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Give It Up And Bring It On 

A Battle Of Good Versus Evil Versus Cute And Fluffy.

YOU KNOW WHAT high school cheerleaders are great at? Fake enthusiasm! Who doesn't love fake enthusiasm?! It's the GREATEST!!!

In Bring It On, Kirsten Dunst stars as Torrance, who's about to be promoted to head cheerleader of the Toros cheerleading squad! It's the position she's always dreamed of! And now it's hers!

But being head cheerleader is not the sheer glamour position that most teen films and WB dramedies would have us believe. In fact, right after Torrance is elected head cheerleader (during the obligatory lingerie scene in the locker room) she faces her first fully-clothed crisis: One of her cheerleaders is injured, and a replacement must be found before the state cheerleading championships begin!

Courtney, an evil cheerleader on the Toros squad, wants her younger sister to be picked. And, of course, none of the stuck-up cheerleaders want Missy, the wild rebel girl who almost has a tattoo, to be on the squad. But Torrance announces that cheerleading is not run by democracy, it's run by cheerocracy, meaning the head cheerleader gets what she wants, and Missy, who's really a gymnast and is way too cool to be a cheerleader, is signed on over the objections of the heavily made-up Courtney and her catty confidante, Shelley.

This precipitates the next crisis: When Missy comes to the first practice, she realizes that the Toros' cheers are stolen! The previous head cheerleader, Big Red, who put the "itch" back in "bitch," had been biting the routines of the East Compton Clovers! Worse, the Toros are mostly white, and the Clovers mostly black, so it's, like, a race thing.

Torrance doesn't know what to do! Luckily, the extremely cool rebel girl Missy has, for no apparent reason, befriended the extremely perky Torrance, and tries to help her through the crisis. "It's only cheerleading!" she says, to which Torrance can only reply "But I'm only cheerleading!"

From there, race, class and fake enthusiasm meet in a tumultuous battle of good versus evil versus cute and fluffy. Who will win? Well, when the Clovers get into the national cheerleading championships opposite the Toros, the answer becomes pretty obvious, but hey, the important thing isn't winning, it's having a winning attitude!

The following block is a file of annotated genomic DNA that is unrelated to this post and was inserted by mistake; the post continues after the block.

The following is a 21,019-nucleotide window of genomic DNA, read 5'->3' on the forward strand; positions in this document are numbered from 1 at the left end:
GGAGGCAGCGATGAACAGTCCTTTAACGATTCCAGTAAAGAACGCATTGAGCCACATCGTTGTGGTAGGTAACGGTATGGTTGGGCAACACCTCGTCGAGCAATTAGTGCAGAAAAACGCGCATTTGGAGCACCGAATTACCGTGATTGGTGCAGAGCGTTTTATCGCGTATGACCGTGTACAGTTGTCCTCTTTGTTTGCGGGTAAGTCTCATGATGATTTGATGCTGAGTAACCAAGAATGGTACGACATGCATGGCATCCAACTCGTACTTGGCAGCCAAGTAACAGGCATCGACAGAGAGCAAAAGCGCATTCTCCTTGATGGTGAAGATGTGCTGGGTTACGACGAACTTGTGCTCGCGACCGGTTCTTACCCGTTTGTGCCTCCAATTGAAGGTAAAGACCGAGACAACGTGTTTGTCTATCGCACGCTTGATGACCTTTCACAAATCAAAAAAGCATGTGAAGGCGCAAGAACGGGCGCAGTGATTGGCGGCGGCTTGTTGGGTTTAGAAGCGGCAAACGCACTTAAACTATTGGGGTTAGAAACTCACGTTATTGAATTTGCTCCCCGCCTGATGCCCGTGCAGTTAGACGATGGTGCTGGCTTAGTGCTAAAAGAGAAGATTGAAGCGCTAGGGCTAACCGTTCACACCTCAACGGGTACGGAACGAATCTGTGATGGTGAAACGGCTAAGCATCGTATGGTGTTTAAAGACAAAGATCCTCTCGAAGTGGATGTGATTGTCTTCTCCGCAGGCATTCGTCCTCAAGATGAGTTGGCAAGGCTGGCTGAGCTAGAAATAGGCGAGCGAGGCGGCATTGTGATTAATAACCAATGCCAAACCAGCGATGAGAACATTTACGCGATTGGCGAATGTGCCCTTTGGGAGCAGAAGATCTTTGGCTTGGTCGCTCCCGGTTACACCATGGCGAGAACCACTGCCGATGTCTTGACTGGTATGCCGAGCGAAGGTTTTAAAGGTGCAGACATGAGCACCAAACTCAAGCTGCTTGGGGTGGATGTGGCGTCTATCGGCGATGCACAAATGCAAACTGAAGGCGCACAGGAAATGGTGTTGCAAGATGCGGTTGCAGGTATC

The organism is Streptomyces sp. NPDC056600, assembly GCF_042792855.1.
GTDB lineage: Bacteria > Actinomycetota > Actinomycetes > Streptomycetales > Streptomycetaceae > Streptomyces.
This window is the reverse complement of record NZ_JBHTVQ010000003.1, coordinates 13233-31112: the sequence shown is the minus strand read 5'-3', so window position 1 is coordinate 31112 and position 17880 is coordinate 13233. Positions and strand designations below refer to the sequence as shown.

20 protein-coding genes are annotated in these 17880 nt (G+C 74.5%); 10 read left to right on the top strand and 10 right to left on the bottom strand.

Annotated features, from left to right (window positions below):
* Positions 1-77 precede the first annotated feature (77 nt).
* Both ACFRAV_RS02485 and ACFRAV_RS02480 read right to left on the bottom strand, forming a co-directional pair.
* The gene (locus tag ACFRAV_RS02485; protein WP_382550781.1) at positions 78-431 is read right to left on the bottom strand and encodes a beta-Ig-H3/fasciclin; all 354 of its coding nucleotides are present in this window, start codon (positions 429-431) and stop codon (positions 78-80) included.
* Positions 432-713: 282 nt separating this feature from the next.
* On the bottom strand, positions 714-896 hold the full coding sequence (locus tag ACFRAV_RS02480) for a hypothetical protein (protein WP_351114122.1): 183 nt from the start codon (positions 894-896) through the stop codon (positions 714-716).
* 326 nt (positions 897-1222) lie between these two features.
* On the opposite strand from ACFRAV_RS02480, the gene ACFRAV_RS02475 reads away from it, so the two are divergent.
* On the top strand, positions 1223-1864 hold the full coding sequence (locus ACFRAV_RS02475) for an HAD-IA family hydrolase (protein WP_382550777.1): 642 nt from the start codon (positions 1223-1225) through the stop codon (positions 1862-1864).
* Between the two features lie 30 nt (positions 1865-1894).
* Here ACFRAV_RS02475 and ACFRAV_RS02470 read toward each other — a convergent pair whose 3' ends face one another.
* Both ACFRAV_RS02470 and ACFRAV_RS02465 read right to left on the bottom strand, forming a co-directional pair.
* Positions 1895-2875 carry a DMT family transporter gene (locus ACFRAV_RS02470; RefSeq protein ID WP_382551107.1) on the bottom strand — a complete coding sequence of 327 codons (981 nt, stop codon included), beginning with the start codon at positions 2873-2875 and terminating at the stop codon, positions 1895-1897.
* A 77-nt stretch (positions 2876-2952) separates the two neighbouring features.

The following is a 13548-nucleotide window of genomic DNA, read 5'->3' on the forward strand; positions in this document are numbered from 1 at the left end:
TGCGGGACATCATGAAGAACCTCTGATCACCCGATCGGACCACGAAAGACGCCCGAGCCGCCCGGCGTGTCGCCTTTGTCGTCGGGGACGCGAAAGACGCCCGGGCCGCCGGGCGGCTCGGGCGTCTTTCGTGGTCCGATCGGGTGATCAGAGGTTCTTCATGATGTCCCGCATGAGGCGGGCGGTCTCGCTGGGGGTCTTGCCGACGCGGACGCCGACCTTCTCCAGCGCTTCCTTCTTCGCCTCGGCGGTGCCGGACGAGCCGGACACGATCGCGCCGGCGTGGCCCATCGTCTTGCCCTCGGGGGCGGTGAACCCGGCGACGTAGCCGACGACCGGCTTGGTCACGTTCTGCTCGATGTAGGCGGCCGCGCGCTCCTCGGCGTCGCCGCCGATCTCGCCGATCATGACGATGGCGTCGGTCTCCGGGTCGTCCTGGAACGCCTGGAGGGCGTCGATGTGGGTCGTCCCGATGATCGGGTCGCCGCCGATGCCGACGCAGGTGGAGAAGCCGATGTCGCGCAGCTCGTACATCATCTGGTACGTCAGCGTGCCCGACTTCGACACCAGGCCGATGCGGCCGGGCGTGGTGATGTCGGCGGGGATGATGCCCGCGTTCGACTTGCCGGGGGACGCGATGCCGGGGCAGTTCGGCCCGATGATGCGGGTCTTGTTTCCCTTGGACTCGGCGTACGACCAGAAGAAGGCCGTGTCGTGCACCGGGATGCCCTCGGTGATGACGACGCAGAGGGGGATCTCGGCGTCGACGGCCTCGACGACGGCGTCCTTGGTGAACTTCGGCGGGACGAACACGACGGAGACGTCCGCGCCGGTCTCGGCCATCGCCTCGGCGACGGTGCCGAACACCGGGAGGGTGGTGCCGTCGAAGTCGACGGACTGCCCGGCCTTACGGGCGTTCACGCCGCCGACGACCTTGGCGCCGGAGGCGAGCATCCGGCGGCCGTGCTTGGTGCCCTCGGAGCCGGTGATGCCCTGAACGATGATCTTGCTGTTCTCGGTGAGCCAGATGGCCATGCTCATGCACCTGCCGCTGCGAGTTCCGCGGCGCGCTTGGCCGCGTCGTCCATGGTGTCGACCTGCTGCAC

Bring It On, while aimed squarely at teens, is witty enough to withstand adult viewing, and self-conscious enough to make fun of itself. Of course, it's not so witty and self-conscious as to alienate its core audience, so it never rises to the level of Jawbreaker or Election, high school comedies that lost some viewers due to their cynicism.

Still, Bring It On offers something that very few modern films have: large-scale dance numbers with visually stunning choreography that's reasonably well photographed. Big dance scenes are even harder to shoot well than big fight scenes, and they call for a cinematographer with the skills of an old-timer like Sol Polito (who shot 42nd Street and Gold Diggers of 1933). Sol never missed a footstep or got in so close that he lost the sense of the figures (no doubt the fact that Busby Berkeley was directing him helped).

Shawn Maurer, who shot Bring It On, is not as precise as Sol Polito, but he is pretty good. The figures (i.e. the patters formed by the large groups of dancers) are clearly recognizable in most scenes, and while there are just a few too many close-ups (a no-no in scenes with 20 and more dancers) most of the choreography makes it through the cinematography process unscathed.

Where Bring It On suffers is in the use of stock characters. There's the rebel girl, the cute and endearing gay boy, the two stuck-up and catty cheerleaders, the perky lead girl, and the stupidly evil jocks. Hollywood seems to think that these kinds of stereotypes are necessary to a successful teen film formula, but the few films that venture outside these narrow confines are usually richer for it.

There are also some real limits to how hip a Hollywood teen film can be. When the cheerleader's choreographer tells them that "cheerleaders are dancers who've gone retarded," he mixes a nicely self-deprecating point with a pointlessly deprecating slur. Since that's become the catch phrase for Bring It On it's a good example of both the film's strengths and weaknesses. There are also the obligatory fart jokes, and one or two over-the-top teen sex jokes of the "smell my finger" sort.

Still, for a fan of the old dance movies of the '30s and '40s, Bring It On holds a lot of charm. Just think of it as Busby Berkeley for really, really, really horny teenagers.





Bring It On is playing at Century Gateway (792-9000), Century El Con (202-3343), De Anza Drive-In (742-6174) and Foothills Cinemas (742-6174).

More by James DiGiovanna

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